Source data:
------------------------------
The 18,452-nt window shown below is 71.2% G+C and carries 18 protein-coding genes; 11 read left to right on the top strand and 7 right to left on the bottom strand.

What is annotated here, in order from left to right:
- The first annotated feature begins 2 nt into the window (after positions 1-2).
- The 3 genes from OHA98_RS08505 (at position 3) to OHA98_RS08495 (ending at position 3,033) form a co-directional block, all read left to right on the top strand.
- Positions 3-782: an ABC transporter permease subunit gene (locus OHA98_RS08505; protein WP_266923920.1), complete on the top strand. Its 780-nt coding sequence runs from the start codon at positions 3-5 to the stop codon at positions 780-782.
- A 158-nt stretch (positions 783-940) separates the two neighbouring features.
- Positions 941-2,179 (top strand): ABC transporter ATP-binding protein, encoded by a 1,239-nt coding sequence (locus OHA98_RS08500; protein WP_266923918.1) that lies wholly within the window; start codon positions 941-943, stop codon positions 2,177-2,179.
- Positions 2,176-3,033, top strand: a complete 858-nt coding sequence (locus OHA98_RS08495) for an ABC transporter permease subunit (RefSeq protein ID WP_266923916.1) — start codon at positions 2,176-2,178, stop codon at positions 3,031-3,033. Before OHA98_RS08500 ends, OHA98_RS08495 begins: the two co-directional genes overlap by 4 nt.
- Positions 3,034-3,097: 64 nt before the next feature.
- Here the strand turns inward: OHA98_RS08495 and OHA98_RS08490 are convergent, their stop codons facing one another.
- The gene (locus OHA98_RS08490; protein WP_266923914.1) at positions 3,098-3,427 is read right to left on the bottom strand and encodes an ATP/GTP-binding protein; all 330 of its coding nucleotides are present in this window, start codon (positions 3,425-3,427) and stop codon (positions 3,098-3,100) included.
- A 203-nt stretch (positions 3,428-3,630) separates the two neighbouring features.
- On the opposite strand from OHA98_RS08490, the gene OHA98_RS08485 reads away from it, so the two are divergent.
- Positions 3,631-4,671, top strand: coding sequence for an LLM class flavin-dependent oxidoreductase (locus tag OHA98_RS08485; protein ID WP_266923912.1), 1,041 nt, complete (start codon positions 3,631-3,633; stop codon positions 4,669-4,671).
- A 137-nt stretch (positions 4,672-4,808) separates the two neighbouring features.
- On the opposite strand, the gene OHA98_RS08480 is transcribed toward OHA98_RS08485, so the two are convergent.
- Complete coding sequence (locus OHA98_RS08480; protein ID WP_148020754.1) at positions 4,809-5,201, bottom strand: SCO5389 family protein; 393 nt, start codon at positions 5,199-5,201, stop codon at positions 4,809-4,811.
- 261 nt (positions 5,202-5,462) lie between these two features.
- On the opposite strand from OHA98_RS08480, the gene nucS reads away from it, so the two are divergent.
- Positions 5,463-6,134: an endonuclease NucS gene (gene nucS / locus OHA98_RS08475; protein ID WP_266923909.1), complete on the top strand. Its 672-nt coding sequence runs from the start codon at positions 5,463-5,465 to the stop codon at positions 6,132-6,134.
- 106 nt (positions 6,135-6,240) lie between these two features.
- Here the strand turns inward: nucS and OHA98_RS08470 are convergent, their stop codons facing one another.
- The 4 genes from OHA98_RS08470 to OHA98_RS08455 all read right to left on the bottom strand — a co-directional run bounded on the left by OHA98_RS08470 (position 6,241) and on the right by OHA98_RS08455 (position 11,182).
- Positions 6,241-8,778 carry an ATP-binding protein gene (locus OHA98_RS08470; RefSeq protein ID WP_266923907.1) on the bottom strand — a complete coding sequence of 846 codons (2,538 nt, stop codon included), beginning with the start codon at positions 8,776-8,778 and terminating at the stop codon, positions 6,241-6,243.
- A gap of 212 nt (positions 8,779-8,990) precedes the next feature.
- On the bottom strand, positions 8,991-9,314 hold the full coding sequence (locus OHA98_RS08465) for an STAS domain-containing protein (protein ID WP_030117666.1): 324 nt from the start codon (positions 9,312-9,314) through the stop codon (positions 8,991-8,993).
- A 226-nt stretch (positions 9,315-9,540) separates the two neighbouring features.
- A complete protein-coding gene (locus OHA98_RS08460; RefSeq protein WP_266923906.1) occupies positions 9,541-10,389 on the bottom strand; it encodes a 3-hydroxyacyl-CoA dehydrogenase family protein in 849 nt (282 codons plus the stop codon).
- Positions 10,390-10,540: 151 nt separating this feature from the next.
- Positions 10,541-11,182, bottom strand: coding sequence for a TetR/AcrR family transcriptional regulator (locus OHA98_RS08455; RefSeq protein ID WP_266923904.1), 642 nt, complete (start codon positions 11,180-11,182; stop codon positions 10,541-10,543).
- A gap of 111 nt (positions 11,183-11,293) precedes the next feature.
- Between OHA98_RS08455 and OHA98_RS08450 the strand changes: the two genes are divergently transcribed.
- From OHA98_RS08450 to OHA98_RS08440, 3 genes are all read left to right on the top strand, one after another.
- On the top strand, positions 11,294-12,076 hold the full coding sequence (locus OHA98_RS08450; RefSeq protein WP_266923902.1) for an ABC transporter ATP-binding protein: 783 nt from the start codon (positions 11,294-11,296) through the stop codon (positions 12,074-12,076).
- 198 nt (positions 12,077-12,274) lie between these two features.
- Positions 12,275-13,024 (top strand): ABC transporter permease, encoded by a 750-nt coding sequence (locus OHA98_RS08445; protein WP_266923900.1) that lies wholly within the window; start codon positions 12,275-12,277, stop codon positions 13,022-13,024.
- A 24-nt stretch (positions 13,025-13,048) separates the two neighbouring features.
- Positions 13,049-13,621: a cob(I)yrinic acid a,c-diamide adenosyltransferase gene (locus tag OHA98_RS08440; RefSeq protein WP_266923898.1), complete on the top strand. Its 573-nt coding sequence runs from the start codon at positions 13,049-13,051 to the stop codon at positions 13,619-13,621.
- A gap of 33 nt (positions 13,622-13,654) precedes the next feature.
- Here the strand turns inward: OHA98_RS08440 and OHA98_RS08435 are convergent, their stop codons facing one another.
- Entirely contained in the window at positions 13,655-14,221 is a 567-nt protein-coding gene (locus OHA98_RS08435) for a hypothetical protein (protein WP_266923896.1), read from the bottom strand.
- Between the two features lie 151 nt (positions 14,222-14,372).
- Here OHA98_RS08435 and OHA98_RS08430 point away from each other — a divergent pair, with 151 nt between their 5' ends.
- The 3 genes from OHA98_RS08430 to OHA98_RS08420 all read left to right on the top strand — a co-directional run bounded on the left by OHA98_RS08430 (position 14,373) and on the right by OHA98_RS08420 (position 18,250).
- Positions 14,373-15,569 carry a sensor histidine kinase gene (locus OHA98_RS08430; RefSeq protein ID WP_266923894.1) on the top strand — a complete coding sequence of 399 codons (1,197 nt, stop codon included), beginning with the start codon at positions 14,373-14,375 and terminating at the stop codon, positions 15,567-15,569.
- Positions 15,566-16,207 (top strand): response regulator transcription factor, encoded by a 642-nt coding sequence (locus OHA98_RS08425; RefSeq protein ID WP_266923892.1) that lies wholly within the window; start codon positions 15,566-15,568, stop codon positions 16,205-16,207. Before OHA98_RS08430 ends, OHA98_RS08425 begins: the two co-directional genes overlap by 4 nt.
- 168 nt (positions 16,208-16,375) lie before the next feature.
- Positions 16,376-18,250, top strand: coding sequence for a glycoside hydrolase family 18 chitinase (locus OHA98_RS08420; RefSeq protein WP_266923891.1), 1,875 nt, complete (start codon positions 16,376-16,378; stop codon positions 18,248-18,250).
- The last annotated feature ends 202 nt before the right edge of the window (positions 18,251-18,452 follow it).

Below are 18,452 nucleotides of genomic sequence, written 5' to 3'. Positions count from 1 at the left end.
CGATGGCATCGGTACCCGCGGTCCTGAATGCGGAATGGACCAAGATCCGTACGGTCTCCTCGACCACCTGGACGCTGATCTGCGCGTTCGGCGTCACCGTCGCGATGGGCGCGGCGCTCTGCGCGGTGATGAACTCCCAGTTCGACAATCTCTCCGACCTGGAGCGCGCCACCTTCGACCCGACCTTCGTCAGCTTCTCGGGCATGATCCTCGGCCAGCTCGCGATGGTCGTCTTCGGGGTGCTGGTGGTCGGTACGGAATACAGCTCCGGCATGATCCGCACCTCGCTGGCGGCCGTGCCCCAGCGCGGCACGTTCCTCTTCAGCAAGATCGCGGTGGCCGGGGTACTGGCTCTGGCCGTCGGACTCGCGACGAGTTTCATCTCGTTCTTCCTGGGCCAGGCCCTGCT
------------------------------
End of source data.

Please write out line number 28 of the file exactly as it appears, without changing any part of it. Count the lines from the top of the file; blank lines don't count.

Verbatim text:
- A complete protein-coding gene (locus OHA98_RS08460; RefSeq protein WP_266923906.1) occupies positions 9,541-10,389 on the bottom strand; it encodes a 3-hydroxyacyl-CoA dehydrogenase family protein in 849 nt (282 codons plus the stop codon).